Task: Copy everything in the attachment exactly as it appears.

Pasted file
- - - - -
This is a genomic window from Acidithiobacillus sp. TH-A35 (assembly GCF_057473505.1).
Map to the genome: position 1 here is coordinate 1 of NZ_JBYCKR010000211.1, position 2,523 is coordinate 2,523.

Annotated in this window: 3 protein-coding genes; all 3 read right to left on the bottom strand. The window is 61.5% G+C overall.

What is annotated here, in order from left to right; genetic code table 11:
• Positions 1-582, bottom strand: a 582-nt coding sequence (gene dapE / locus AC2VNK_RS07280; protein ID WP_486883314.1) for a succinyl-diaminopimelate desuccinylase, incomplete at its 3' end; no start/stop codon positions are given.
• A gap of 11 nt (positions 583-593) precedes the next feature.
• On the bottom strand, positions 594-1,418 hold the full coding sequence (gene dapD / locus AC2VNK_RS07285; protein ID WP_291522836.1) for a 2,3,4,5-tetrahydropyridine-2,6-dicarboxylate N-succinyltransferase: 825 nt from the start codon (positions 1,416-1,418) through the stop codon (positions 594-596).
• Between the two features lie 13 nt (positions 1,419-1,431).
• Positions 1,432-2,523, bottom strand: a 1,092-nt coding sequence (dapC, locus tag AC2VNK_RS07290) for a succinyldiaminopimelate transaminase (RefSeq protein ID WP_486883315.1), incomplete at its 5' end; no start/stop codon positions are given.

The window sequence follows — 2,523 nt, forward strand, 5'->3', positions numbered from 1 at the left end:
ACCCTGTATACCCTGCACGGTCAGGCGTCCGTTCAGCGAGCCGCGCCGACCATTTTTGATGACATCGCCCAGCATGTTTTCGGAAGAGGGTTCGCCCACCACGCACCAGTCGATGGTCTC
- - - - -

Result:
This is a genomic window from Acidithiobacillus sp. TH-A35 (assembly GCF_057473505.1).
Map to the genome: position 1 here is coordinate 1 of NZ_JBYCKR010000211.1, position 2,523 is coordinate 2,523.

Annotated in this window: 3 protein-coding genes; all 3 read right to left on the bottom strand. The window is 61.5% G+C overall.

What is annotated here, in order from left to right; genetic code table 11:
• Positions 1-582, bottom strand: a 582-nt coding sequence (gene dapE / locus AC2VNK_RS07280; protein ID WP_486883314.1) for a succinyl-diaminopimelate desuccinylase, incomplete at its 3' end; no start/stop codon positions are given.
• A gap of 11 nt (positions 583-593) precedes the next feature.
• On the bottom strand, positions 594-1,418 hold the full coding sequence (gene dapD / locus AC2VNK_RS07285; protein ID WP_291522836.1) for a 2,3,4,5-tetrahydropyridine-2,6-dicarboxylate N-succinyltransferase: 825 nt from the start codon (positions 1,416-1,418) through the stop codon (positions 594-596).
• Between the two features lie 13 nt (positions 1,419-1,431).
• Positions 1,432-2,523, bottom strand: a 1,092-nt coding sequence (dapC, locus tag AC2VNK_RS07290) for a succinyldiaminopimelate transaminase (RefSeq protein ID WP_486883315.1), incomplete at its 5' end; no start/stop codon positions are given.

The window sequence follows — 2,523 nt, forward strand, 5'->3', positions numbered from 1 at the left end:
ACCCTGTATACCCTGCACGGTCAGGCGTCCGTTCAGCGAGCCGCGCCGACCATTTTTGATGACATCGCCCAGCATGTTTTCGGAAGAGGGTTCGCCCACCACGCACCAGTCGATGGTCTC